Bombay Showcase

Somewhere over a sand dune

Cinema often offers a window into an alternate world where the reality is dependent on the filmmaker. And while a tale about two young siblings wandering off on an adventure across a desert might set off some red signals, director Nagesh Kukunoor believes otherwise. The director who’s known for his sensitive films that cover diverse topics, ranging from child prostitution in Lakshmi (2014), to the unjust treatment towards widows in our country in Dor (2006) is now back with a feel-good film set amidst the arid landscape of Rajasthan.

Dhanak (Rainbow) which releases later this week, follows the journey of an orphaned brother and sister duo, Chhotu (Krrish Chhabria) and Pari (Hetal Gadda), who traverse the state to fulfil a promise made by Pari to her visually-impaired little brother that she’ll help him regain his eyesight before his tenth birthday.

Being avid Bollywood-buffs, the two often visit the village cinema for screenings, where Pari relays the scenes to Chotu frame-by-frame. A chance spotting of a poster — of her favourite star Shah Rukh Khan promoting an eye-donation drive — sets the kids off on an adventure to find the hero who is rumoured to be close-by. The children encounter numerous characters on the way, who give them hope to carry on; from a wedding tempo full of drunkards that feed them with endless amount of ladoos, to a deaf and mute wanderer who give them shelter during a sandstorm, almost every individual aids the duo during their travels. “I had a great childhood, and I made this film with the rule that the world isn’t such a bad place. It’s a throwback to a time when we could trust people a little more. To a time where children trusted adults, and adults trusted children,” says Kukunoor.

The awards have been coming in even before the film has released in India. It won the Crystal Bear Grand Prix for Best Children's Film and Special Mention for the Best Feature Film by The Children's Jury for Generation Kplus at the Berlin Film Festival in 2015. “The entire selection felt like a race to the finish line because we weren’t showcasing a finished product. Since Dhanak was still a work in progress, we could only hope that the jury would recognise our vision and what the film could be,” explains Kukunoor.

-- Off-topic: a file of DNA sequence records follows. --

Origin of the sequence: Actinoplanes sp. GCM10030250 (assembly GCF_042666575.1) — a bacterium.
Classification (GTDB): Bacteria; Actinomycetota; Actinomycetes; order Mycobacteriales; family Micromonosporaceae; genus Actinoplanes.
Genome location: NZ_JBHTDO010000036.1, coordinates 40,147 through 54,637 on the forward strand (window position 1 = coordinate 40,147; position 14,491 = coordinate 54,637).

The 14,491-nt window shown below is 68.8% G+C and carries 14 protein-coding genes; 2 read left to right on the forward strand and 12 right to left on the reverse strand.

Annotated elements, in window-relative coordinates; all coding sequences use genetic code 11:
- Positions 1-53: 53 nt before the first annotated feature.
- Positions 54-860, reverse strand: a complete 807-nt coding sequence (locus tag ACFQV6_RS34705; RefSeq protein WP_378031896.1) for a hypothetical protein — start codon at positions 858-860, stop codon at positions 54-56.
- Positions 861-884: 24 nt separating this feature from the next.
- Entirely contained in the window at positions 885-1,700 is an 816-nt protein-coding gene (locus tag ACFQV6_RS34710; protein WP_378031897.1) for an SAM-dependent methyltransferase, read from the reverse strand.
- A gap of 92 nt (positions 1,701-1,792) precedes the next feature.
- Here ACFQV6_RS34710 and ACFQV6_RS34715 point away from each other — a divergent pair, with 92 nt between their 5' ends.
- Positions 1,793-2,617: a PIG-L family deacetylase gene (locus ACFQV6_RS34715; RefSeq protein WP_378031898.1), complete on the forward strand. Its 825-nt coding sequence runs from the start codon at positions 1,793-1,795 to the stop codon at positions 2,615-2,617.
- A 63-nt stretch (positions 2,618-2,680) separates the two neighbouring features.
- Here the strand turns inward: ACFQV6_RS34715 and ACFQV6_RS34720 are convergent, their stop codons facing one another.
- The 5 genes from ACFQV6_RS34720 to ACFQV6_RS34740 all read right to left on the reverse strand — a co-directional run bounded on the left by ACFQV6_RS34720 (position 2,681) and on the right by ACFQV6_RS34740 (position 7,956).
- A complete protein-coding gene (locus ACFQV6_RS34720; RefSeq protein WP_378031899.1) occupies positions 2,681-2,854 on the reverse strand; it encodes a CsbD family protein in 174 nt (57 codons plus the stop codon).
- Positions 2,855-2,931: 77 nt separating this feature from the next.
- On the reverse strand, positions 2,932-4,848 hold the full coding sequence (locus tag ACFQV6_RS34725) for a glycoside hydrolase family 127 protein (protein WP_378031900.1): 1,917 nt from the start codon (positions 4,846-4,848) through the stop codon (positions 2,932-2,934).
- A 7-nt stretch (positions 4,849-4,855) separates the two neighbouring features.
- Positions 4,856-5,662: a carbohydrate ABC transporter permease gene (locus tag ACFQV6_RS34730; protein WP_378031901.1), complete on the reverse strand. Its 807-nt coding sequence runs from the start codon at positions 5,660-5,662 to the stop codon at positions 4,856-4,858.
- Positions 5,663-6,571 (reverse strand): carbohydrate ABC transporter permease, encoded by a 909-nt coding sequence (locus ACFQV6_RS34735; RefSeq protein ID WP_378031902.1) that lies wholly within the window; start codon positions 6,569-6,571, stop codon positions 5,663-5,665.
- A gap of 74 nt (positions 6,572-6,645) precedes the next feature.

The idea for the film sprang from Kukunoor’s friend who was working on an ad for a courier company about a blind boy and his sister. Eventually, the commercial never got the green signal, but the script resonated with the director.

The vision of a blind brother and sister, and their bond had made its impact. Kusnoor says, “I woke up one morning with the visual that’s now on the poster, where Pari and Chotu are walking across a dessert holding hands, and that’s when I began writing.”

The director’s enduring romance with Rajasthan began with Dor , and the state has since then has kept its hold on him. He jokes that in his previous life he must’ve been Rajasthani, explaining his attraction to its vast landscape and colourful setting. Kukunoor believes that the allure of the dessert adds to the dramatic angle of storytelling, and the graphic of two children isolated amongst a vast backdrop of undulating dunes speaks danger in itself, and brings forth a sense of intrigue.

However, the challenge of shooting in the midst of a dessert with two children came with its own perils. Kukunoor recalls “I remember a day when we had set-up a scene amongst a few ruins, and were suddenly greeted with a massive downpour.” The unpredictable weather conditions and dry heat posed a rather difficult shoot for the cast and crew who braved through numerous situations.

On one such occasion, after a long recce and finally picking the place to shoot the climax, Kukunoor was suddenly told by the owner that he had given the site to another production, leaving the crew hanging. “At the end of the day for them, it’s just another shoot, but for us it’s the missing piece in the puzzle,” he says.

Since 10-year old Krrish Chhabria plays the role of a blind child, Kukunoor urged him to visit a blind school as part of the training process. Krrish observed how the kids there spoke, walked, and interacted and absorbed it all.

What Kukunoor had to do was tighten what Krrish had already learnt. “A visit to the school was really when the penny dropped. You could say that filmmaking is a form of cheating where we show the audience only what we deem necessary, but in order to convince them about the reality of it all, it was first necessary to convince Krrish,” says Kukunoor.

Dhanak set against the bleak dessert landscape is more about the special bond between its protagonist siblings. While the director tries to work with a mix of genres, rather than typecasting himself Kukunoor, is back to tapping into the emotions of characters and establishing strong relationships much in the same vein of his films Iqbal , Rockford and Dor .

The author is a

freelance writer

I had a great childhood,

and I made this film with the rule that the world isn’t

such a bad place.

Filmmaking is a form of cheating where we show the audience only what we deem necessary

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Printable version | May 15, 2021 2:46:52 AM |

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